During the day, I don’t really feed him much. He might get a snack here and there and if he does, it’s usually some type of hard cheese. Although dogs, in general, are lactose intolerant like most animals after they’re done weaning, hard cheeses don’t contain significant amounts of lactose. Of course, you don’t want to feed them too much cheese because just like people, they can get backed up.
I wanted to introduce carbs into his evening meal, and wanted a dry dog food for the nutrients and also for his teeth. After exploring several dry dog food options, I went with the Acana® Singles formula. Cooper’s current favorite is Pork & Butternut Squash. It’s about 50% carbohydrate from natural sources, and no grains. I mix it with about 3 to 4oz of cooked beef or some other meat and I add a couple teaspoons of coconut oil and the same amount of cod liver oil.
I admit, to keep costs down and to make it convenient, I use the Hormel® microwave meat dishes in his food. Specifically, I give him the slow simmered Beef Roast Au Jus, about a third to a quarter of the container with dinner. It’s affordable, is low in additives and doesn’t contain preservatives.
The coconut oil and fish oil don’t just help with is now shiny, luxurious coat. They’re for his cognitive health. Dogs suffer cognitive decline just like humans, although it’s harder to notice and quantify because it’s hard to notice that the conversations you have are any different since you’re the only doing the talking. Some of this decline happens because of the loss of long-chain fatty acids in critical parts of the dog’s brain. Adding MCT with a rich source of DHA helps to rebuild the loss that happens in older dogs.
After roughly six months of supplementing Cooper’s diet with the fish oil and coconut oil, I did notice a change. He became slightly more alert and inquisitive, but I also noticed something rather astonishing. He began to become a better problem solver.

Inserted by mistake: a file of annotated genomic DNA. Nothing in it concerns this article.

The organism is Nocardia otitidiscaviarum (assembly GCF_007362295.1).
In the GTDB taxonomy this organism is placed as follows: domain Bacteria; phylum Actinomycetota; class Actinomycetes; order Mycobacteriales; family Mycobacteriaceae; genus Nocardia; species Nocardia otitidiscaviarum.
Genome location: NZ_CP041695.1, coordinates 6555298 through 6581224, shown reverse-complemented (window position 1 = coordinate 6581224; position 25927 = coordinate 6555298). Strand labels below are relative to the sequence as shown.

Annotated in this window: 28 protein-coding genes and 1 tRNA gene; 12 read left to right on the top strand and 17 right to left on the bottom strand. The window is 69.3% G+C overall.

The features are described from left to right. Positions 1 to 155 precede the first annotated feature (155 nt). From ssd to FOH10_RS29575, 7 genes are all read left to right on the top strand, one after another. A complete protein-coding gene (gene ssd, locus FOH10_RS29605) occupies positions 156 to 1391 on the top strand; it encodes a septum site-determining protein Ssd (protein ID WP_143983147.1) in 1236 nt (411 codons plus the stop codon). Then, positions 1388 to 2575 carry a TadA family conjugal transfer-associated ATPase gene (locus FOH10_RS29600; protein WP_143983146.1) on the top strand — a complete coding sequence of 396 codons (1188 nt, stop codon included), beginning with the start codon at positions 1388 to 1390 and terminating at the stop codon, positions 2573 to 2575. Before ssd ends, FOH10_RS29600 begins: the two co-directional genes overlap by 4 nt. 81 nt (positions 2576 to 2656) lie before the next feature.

Cooper loves chasing pigeons, running through the flocks that congregate at the park. He used to barrel at full speed toward the group slowing as they launched into the air. He did this for months, never coming close to a single pigeon. After the oil combination, he began ‘experimenting’ with different techniques. One day, he tried being more sly, moving slowly in to see how close he could get. No success, but clearly more effective than a charging assault.
A couple of days later, he started circling the flock, tail down, getting closer with each circuit. He made it closer than ever to the pigeons, but still no luck. Over the next several weeks I watched him try varying strategies to catch his first pigeon until he finally got one. I had mixed feelings about his success, a strange combination of pride and horror. Luckily he didn’t kill the pigeon and released it, but it didn’t seem quite right after that.
I had never observed this behavior in him before. I can’t say it was definitely the dietary changes, but it was a strong coincidence. He’s now figured out how to open certain cabinets, test to see if doors are ajar and even figured out that the combination of slowing down on the interstate with the use of a turn signal means we’re about to exit and probably to do something fun, so he gets a little annoying. None of this behavior existed in the two years before I began his brain health protocol.
Cooper is a happy, healthy little guy and my family. His diet is simple and clearly effective. I can’t say with reasonable certainty that his diet is the best diet for canines, but with his apparently invincible health, sharp mind and happy-go-lucky demeanor, this is one time I’m willing to let my observations substitute for the lack of hard science.